the Comptroller and ordered that Rent-A-Center receive a
refund of $941, 847.84. It is from that order that
construing a statute, we seek to ascertain and effectuate the
Legislature's intent in enacting the statute.
Southwest Royalties, Inc. v. Hegar, 500 S.W.3d 400,
404 (Tex. 2016); Upjohn Co. v. Rylander, 38 S.W.3d
600, 607 (Tex. App.-Austin 2000, pet. denied). "We start
with the text because it is the best indication of the
Legislature's intent." Ojo v. Farmers Grp.,
Inc., 356 S.W.3d 421, 435 (Tex. 2011). We examine the
language used in the statute, in the context of the entire
act, and we read every word, phrase, and expression presuming
that the Legislature chose each word for a purpose and
purposefully omitted words not chosen. City of Dallas v.
TCI W. End, Inc., 463 S.W.3d 53, 55 (Tex. 2015);
Upjohn Co., 38 S.W.3d at 607. When a statute is
unambiguous, we do not turn to extrinsic aids or canons of
construction to construe it-we simply follow the unambiguous
language. City of Richardson v. Oncor Elec. Delivery
Co., 539 S.W.3d 252, 261 (Tex. 2018); Combs v. Roark
Amusement & Vending, L.P., 422 S.W.3d 632, 635 (Tex.
2013); Ojo, 356 S.W.3d at 435-36.
statute is ambiguous, we will generally defer to the
agency's interpretation as long as that interpretation is
consistent with the statutory language and not plainly
erroneous. Texas Dep't of Ins. v. American Nat'l
Ins. Co., 410 S.W.3d 843, 853 (Tex. 2012); TGS-NOPEC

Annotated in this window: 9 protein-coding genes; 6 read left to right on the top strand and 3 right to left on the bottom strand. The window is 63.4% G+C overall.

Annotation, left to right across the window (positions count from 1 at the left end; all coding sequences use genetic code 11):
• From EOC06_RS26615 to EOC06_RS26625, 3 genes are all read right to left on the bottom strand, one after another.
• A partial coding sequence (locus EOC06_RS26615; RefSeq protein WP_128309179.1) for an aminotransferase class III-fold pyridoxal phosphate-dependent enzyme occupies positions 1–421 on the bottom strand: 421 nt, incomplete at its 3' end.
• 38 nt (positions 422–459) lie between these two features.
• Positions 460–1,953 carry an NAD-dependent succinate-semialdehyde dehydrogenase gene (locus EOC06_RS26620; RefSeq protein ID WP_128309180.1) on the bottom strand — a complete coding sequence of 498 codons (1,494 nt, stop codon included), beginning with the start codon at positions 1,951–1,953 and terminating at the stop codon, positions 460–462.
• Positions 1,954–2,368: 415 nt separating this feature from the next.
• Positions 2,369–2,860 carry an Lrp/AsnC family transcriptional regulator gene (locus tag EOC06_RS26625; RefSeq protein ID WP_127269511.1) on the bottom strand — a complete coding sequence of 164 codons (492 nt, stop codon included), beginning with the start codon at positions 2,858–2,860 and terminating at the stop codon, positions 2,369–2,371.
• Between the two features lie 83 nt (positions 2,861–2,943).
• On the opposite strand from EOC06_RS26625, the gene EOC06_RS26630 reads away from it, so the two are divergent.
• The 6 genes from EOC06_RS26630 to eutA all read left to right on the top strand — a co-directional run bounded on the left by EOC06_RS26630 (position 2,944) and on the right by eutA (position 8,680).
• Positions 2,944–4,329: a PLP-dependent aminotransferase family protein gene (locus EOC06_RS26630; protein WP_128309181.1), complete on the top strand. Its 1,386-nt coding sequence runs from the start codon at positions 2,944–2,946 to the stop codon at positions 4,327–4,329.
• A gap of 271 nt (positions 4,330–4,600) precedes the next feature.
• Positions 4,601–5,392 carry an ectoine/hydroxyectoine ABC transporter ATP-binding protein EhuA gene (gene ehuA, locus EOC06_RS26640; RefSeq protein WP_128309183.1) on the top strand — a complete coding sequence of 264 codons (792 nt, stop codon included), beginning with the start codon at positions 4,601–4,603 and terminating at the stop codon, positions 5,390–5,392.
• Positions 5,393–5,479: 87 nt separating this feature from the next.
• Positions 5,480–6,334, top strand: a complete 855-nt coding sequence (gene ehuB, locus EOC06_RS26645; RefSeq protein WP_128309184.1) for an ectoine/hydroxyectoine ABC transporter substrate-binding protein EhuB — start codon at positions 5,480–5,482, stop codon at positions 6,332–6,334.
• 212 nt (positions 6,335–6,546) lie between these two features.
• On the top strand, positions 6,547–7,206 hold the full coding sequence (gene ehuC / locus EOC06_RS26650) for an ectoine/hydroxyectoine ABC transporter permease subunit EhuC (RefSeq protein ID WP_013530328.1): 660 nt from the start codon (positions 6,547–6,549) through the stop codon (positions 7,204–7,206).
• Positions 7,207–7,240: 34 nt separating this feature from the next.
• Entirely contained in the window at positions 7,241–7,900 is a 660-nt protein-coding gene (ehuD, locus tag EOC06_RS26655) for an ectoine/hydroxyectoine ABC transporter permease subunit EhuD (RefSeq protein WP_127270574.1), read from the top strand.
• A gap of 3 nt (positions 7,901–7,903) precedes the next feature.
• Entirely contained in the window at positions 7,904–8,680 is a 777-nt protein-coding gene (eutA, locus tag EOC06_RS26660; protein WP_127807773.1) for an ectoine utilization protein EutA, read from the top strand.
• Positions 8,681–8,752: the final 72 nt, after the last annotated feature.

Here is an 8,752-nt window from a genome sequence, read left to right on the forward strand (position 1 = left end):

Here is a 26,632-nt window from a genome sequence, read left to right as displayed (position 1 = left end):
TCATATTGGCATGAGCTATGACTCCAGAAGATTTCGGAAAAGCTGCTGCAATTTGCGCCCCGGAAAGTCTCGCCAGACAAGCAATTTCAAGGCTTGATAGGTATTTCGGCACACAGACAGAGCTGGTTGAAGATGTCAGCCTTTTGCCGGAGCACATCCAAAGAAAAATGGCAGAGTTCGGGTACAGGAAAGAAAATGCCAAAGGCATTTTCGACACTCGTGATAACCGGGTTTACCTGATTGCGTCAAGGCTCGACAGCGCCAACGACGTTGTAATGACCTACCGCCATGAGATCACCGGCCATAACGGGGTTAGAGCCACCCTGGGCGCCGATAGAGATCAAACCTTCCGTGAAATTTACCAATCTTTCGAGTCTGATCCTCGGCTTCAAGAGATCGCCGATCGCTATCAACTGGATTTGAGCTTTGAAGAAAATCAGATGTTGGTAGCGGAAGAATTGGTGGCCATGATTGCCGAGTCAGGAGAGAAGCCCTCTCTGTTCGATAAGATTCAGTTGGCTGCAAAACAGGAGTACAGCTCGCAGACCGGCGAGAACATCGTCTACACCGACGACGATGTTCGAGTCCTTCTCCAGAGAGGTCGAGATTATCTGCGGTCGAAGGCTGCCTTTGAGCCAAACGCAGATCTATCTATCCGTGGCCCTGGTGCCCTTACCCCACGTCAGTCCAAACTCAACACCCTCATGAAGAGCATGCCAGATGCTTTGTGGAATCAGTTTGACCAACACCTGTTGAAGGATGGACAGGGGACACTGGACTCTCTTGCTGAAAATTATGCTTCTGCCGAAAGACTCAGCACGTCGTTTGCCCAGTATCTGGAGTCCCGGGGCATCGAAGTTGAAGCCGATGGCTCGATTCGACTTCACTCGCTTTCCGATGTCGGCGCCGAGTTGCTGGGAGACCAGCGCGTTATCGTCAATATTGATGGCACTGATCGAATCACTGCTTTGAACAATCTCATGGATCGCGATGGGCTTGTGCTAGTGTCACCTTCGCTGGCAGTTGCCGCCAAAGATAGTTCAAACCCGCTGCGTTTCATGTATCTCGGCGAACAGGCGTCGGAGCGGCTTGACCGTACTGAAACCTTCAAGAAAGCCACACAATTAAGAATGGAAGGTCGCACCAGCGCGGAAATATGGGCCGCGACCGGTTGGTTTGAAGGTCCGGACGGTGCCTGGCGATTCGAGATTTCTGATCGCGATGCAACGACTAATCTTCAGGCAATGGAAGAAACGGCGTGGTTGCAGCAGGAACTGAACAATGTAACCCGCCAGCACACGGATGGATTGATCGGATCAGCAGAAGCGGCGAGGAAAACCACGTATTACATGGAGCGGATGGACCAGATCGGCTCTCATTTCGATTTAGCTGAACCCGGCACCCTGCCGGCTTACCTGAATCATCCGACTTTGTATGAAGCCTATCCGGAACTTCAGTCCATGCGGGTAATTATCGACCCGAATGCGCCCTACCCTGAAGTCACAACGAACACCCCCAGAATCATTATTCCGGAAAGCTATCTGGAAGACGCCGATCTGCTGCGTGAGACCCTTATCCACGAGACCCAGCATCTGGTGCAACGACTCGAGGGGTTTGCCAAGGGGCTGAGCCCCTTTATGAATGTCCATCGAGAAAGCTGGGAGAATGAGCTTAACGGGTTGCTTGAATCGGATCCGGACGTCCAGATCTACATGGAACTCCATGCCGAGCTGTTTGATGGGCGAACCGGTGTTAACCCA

Geophysical Co. v. Combs, 340 S.W.3d 432, 438 (Tex.
2011). Our deference, however, is "tempered by several
considerations," and we look to whether "(1) the
agency's interpretation has been formally adopted; (2)
the statutory language at issue is ambiguous; and (3) the
agency's construction is reasonable." American
Nat'l Ins. Co., 410 S.W.3d at 853-54 (quoting
Railroad Comm'n of Tex. v. Texas Citizens for a Safe
Future & Clean Water, 336 S.W.3d 619, 625 (Tex.
2011)); see Texas Utils. Elec. Co. v. Sharp, 962
S.W.2d 723, 726 (Tex. App.-Austin 1998, pet. denied).
legislature enacted Texas's franchise tax statutes
"purely for revenue purposes," and we are to
liberally construe the relevant statutes so as to effectuate
that purpose. Isbell v. Gulf Union Oil Co., 209
S.W.2d 762, 764 (Tex. 1948) (quoting Federal Crude Oil
Co. v. Yount-Lee Oil Co., 52 S.W.2d 56, 61 (Tex. 1932));
Upjohn Co., 38 S.W.3d at 606. A statute that imposes
a tax is "strictly construed against the taxing
authority and liberally construed in favor of the
taxpayer." Upjohn Co., 38 S.W.3d at 606;
see Calvert v. Texas Pipe Line Co., 517 S.W.2d 777,
781 (Tex. 1974). An exemption or deduction from tax, however,
is disfavored by the law and thus is construed strictly
against the taxpayer. North Alamo Water Supply Corp. v.
Willacy Cty. Appraisal Dist., 804 S.W.2d 894, 899 (Tex.
1991) (tax exemptions undermine equality and uniformity by
placing greater burden on some taxpayers rather than on all
taxpayers); Texas Utils. Elec., 962 S.W.2d at 726
("[T]o promote uniformity and equality in taxation, we
construe tax exemptions-and provisions tantamount to tax
exemptions-strictly against the taxpayer and in favor of the
case presents a limited question: whether Rent-A-Center is
entitled to deduct the full cost of merchandise when new as
its asserted COGS, totaling $1, 055, 657, 987, or whether it
must reduce that deduction by an amount representing the
depreciation during the time Rent-A-Center rented out these
assets, see Rent-A-Center, 468 S.W.3d at 224, here
represented by the depreciation it reported on its federal